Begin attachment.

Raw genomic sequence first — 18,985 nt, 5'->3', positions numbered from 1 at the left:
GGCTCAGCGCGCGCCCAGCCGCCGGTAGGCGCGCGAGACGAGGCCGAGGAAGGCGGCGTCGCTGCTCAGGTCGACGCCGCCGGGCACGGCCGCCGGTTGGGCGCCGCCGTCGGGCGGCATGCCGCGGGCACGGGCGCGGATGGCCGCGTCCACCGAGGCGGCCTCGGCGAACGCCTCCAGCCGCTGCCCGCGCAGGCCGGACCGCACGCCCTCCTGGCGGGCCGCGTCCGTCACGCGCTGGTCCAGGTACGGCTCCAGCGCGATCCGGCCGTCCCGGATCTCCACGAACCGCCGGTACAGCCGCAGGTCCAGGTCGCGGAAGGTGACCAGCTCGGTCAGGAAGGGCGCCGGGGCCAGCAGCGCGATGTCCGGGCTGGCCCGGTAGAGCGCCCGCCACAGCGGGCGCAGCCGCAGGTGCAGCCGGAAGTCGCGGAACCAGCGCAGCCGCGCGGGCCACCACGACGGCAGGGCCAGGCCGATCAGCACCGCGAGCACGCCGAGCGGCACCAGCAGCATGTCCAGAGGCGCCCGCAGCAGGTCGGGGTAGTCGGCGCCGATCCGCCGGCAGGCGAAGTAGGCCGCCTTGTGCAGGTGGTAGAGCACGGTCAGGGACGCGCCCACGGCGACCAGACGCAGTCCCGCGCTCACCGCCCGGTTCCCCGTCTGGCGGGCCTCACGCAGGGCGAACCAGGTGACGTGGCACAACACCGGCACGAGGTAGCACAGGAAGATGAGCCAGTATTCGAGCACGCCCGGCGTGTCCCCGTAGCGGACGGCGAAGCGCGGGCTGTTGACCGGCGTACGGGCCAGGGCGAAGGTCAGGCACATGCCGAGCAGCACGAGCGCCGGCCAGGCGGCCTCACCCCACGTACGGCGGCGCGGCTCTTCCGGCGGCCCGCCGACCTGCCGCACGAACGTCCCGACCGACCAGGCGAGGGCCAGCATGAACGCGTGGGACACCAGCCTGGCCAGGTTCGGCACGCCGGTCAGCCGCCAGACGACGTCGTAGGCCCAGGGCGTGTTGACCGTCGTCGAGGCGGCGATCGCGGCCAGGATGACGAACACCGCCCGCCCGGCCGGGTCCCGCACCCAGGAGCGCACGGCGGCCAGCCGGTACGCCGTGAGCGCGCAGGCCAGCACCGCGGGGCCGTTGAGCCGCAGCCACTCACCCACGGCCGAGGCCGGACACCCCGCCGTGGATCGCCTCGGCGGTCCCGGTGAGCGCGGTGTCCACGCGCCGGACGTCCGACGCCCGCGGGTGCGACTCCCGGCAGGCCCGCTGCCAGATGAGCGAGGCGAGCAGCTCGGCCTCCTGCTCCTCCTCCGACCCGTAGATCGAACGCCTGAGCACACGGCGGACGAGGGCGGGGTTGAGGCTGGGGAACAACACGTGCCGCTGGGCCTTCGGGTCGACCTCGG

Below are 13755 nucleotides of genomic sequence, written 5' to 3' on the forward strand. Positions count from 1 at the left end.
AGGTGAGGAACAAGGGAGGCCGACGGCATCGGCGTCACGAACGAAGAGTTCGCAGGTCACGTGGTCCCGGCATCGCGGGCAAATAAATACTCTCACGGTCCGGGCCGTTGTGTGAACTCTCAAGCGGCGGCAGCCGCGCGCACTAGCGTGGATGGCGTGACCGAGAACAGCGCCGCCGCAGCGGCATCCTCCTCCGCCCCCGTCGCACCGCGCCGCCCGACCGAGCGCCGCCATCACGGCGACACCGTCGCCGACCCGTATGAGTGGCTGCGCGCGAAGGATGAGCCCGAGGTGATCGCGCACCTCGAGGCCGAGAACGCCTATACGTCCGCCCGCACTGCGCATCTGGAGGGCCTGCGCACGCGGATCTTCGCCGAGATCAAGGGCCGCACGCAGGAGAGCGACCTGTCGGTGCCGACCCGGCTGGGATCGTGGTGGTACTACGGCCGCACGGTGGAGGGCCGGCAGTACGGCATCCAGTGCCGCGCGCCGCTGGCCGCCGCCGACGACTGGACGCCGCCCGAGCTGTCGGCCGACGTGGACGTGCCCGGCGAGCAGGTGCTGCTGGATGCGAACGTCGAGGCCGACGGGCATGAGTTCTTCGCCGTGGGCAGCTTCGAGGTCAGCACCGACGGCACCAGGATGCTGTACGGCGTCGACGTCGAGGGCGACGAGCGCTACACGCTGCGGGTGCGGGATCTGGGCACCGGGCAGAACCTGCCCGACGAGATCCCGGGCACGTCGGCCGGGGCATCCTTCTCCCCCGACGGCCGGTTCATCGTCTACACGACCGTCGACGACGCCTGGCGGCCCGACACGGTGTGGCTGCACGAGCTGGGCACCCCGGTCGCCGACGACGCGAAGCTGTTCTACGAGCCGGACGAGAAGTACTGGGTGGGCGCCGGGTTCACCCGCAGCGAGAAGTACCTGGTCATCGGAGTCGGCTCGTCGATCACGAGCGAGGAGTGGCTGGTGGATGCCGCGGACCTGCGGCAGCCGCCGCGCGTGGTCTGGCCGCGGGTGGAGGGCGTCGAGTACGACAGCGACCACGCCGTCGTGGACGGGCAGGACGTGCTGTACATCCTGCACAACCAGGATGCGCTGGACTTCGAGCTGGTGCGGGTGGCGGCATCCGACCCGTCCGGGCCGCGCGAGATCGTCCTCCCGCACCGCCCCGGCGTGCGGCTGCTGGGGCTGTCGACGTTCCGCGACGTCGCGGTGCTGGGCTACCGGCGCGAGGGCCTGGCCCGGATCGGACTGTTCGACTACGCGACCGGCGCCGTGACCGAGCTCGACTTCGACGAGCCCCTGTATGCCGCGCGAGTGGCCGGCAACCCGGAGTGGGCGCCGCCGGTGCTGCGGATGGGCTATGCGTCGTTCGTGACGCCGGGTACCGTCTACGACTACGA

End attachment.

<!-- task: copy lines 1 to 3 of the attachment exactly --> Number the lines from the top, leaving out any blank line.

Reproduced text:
Raw genomic sequence first — 18,985 nt, 5'->3', positions numbered from 1 at the left:
GGCTCAGCGCGCGCCCAGCCGCCGGTAGGCGCGCGAGACGAGGCCGAGGAAGGCGGCGTCGCTGCTCAGGTCGACGCCGCCGGGCACGGCCGCCGGTTGGGCGCCGCCGTCGGGCGGCATGCCGCGGGCACGGGCGCGGATGGCCGCGTCCACCGAGGCGGCCTCGGCGAACGCCTCCAGCCGCTGCCCGCGCAGGCCGGACCGCACGCCCTCCTGGCGGGCCGCGTCCGTCACGCGCTGGTCCAGGTACGGCTCCAGCGCGATCCGGCCGTCCCGGATCTCCACGAACCGCCGGTACAGCCGCAGGTCCAGGTCGCGGAAGGTGACCAGCTCGGTCAGGAAGGGCGCCGGGGCCAGCAGCGCGATGTCCGGGCTGGCCCGGTAGAGCGCCCGCCACAGCGGGCGCAGCCGCAGGTGCAGCCGGAAGTCGCGGAACCAGCGCAGCCGCGCGGGCCACCACGACGGCAGGGCCAGGCCGATCAGCACCGCGAGCACGCCGAGCGGCACCAGCAGCATGTCCAGAGGCGCCCGCAGCAGGTCGGGGTAGTCGGCGCCGATCCGCCGGCAGGCGAAGTAGGCCGCCTTGTGCAGGTGGTAGAGCACGGTCAGGGACGCGCCCACGGCGACCAGACGCAGTCCCGCGCTCACCGCCCGGTTCCCCGTCTGGCGGGCCTCACGCAGGGCGAACCAGGTGACGTGGCACAACACCGGCACGAGGTAGCACAGGAAGATGAGCCAGTATTCGAGCACGCCCGGCGTGTCCCCGTAGCGGACGGCGAAGCGCGGGCTGTTGACCGGCGTACGGGCCAGGGCGAAGGTCAGGCACATGCCGAGCAGCACGAGCGCCGGCCAGGCGGCCTCACCCCACGTACGGCGGCGCGGCTCTTCCGGCGGCCCGCCGACCTGCCGCACGAACGTCCCGACCGACCAGGCGAGGGCCAGCATGAACGCGTGGGACACCAGCCTGGCCAGGTTCGGCACGCCGGTCAGCCGCCAGACGACGTCGTAGGCCCAGGGCGTGTTGACCGTCGTCGAGGCGGCGATCGCGGCCAGGATGACGAACACCGCCCGCCCGGCCGGGTCCCGCACCCAGGAGCGCACGGCGGCCAGCCGGTACGCCGTGAGCGCGCAGGCCAGCACCGCGGGGCCGTTGAGCCGCAGCCACTCACCCACGGCCGAGGCCGGACACCCCGCCGTGGATCGCCTCGGCGGTCCCGGTGAGCGCGGTGTCCACGCGCCGGACGTCCGACGCCCGCGGGTGCGACTCCCGGCAGGCCCGCTGCCAGATGAGCGAGGCGAGCAGCTCGGCCTCCTGCTCCTCCTCCGACCCGTAGATCGAACGCCTGAGCACACGGCGGACGAGGGCGGGGTTGAGGCTGGGGAACAACACGTGCCGCTGGGCCTTCGGGTCGACCTCGG

Below are 13755 nucleotides of genomic sequence, written 5' to 3' on the forward strand. Positions count from 1 at the left end.